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Slipping and deforming in Myanmar monitored by continual GPS surveys
Sagaing Rot is an important tectonical texture between the Indian Plate and the Sunda Plate. It is a 1200 km north-south distortion that intersects the center of Myanmar. There are many city areas along the disruption. Consequently, since 2011, Myanmar has built a continual Global Positioning System (cGPS) networking throughout the Sagaing Fault. 2.
Eight CSGPS substations make up the complex structure of the CSGPS net, forming two transepts about the error. It will cover a four-year time frame from 2011 to 2014. The GAMIT, GLOBK and Tracks are used for the handling and analyzing of GPS-information. Myanmar's first goal is to analyze Myanmar's fixed and mobile GPS networks to determine the speed and orientation of each location using GAMIT/GLOBK package.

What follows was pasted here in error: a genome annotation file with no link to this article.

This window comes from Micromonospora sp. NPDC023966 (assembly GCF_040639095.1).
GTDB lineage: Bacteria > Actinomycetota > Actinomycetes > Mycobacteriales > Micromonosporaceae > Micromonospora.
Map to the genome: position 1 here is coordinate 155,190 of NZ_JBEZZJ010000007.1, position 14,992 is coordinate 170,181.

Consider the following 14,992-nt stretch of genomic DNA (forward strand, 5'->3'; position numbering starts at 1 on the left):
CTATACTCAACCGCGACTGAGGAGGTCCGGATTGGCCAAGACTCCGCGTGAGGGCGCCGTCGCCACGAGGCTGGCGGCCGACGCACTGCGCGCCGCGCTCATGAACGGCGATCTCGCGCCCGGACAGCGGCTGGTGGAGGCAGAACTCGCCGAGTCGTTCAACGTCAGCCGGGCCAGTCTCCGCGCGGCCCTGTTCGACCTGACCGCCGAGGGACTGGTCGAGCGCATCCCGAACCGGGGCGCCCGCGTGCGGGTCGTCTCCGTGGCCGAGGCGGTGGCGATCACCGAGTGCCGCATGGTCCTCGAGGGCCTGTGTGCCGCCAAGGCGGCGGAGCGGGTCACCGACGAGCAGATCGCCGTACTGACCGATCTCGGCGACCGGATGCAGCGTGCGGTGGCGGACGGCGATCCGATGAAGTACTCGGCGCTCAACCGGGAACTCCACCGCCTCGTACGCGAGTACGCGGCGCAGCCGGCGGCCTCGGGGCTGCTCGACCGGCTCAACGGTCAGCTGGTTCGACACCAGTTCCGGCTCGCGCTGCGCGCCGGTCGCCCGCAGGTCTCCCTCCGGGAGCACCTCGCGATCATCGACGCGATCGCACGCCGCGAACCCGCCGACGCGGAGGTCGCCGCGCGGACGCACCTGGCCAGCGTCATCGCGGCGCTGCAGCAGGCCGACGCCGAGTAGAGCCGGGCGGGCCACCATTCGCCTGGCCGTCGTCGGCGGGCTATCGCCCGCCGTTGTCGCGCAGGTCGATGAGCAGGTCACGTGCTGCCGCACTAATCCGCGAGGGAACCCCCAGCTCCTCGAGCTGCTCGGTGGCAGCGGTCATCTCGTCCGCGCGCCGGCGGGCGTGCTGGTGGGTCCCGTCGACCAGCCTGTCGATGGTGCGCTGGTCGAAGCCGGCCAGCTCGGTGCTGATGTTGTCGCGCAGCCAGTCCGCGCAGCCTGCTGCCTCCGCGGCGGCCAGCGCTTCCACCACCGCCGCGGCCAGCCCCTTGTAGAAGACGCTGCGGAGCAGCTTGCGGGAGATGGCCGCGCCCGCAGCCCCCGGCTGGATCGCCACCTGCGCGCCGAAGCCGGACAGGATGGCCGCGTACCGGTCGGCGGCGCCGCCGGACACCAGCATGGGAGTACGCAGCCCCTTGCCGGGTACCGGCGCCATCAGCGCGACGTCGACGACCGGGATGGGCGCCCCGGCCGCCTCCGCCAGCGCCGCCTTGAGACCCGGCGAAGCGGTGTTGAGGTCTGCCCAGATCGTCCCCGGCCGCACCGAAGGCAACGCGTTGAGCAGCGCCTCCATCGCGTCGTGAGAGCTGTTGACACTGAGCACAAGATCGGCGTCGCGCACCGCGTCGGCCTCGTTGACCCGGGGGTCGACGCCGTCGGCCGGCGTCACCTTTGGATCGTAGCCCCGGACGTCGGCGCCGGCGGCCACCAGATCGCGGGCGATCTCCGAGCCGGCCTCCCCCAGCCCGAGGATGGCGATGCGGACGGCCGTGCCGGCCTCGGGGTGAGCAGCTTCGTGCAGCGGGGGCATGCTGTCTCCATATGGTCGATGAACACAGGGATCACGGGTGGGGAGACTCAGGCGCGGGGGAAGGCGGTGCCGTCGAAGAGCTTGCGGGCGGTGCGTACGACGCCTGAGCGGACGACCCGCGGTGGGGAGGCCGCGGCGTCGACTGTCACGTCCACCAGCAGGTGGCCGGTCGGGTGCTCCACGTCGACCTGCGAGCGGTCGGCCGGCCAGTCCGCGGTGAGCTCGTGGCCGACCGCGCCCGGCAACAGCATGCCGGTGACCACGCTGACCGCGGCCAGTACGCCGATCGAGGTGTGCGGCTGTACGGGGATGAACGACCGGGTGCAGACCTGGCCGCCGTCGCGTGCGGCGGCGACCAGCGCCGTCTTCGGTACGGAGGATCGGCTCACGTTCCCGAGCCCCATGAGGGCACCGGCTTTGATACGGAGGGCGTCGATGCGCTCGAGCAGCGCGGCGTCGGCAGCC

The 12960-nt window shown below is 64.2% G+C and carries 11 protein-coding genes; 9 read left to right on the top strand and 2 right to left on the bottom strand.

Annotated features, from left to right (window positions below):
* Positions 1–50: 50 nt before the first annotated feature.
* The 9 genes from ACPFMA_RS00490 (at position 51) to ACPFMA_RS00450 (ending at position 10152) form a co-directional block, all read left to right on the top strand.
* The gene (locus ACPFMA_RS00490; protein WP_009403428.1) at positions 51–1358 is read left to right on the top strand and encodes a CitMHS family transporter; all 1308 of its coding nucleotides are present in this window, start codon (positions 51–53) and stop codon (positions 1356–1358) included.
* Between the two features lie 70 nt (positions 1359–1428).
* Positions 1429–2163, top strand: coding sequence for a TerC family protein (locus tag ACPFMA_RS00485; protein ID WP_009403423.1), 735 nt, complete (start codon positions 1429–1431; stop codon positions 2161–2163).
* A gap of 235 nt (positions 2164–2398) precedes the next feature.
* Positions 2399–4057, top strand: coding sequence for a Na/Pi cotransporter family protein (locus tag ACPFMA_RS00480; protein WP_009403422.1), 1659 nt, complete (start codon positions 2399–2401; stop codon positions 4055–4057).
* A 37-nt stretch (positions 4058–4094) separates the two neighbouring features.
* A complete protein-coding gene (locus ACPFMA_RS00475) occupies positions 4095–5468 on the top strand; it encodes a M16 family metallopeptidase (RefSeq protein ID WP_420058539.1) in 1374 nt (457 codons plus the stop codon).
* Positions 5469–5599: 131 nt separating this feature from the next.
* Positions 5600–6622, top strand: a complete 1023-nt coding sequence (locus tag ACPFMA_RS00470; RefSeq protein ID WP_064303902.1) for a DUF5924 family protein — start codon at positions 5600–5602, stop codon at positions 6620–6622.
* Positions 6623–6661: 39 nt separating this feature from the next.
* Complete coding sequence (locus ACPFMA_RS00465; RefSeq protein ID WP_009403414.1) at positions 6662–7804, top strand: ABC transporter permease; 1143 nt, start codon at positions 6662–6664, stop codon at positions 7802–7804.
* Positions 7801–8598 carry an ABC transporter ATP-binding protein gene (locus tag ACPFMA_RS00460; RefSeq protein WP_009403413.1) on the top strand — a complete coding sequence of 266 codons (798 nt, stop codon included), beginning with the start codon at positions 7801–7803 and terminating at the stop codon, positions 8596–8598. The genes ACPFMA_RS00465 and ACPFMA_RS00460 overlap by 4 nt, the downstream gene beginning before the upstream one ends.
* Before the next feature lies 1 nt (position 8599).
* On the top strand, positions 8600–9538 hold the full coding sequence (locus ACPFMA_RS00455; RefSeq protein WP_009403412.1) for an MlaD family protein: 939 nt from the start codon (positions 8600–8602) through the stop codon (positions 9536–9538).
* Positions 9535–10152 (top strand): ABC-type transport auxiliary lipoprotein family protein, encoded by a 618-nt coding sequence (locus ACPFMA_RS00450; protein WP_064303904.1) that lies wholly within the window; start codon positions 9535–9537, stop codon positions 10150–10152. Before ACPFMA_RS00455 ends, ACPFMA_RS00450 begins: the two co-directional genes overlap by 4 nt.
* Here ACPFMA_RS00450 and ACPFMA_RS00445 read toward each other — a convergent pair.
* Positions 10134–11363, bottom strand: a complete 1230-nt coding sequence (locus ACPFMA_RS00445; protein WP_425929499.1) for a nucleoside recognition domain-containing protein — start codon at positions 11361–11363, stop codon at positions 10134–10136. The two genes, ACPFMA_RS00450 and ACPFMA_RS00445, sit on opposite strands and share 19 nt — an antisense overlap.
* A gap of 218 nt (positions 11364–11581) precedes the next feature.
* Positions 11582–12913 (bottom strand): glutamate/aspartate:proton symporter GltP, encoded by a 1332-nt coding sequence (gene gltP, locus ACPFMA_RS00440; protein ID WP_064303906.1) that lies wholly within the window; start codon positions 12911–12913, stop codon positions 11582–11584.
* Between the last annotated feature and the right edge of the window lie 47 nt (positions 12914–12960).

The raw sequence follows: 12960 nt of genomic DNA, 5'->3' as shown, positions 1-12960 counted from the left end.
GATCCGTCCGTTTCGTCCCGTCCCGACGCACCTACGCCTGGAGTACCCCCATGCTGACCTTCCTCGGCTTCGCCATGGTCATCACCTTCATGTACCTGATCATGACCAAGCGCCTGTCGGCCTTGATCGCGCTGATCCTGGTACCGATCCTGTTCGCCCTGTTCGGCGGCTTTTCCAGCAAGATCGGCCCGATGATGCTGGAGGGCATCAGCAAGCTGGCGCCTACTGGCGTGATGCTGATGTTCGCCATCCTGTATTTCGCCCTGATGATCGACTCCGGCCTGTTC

A second goal is the investigation of the co-seismic velocity associated with the quake with the help of the motion kinematics software Tracking. Analytical results show that the eastern side of the sagaing error moved southeast at an approximate median ratio of 32-40 mm/a and the western side of the error moved northeast at a ratio of approximately 31-35 mm/a.
Coseismic analyses will be performed on two coseismic GPS sites in the context of the M6. 8 Thabeikkyin 2012quake. They are 50-60 km from the epicenter. GPS readings clearly showed that the eastern side of the Sagaing Fault immediately shifted 15 degrees southward. cm, while the western side of the disturbance was moving 3.0 cm northwards.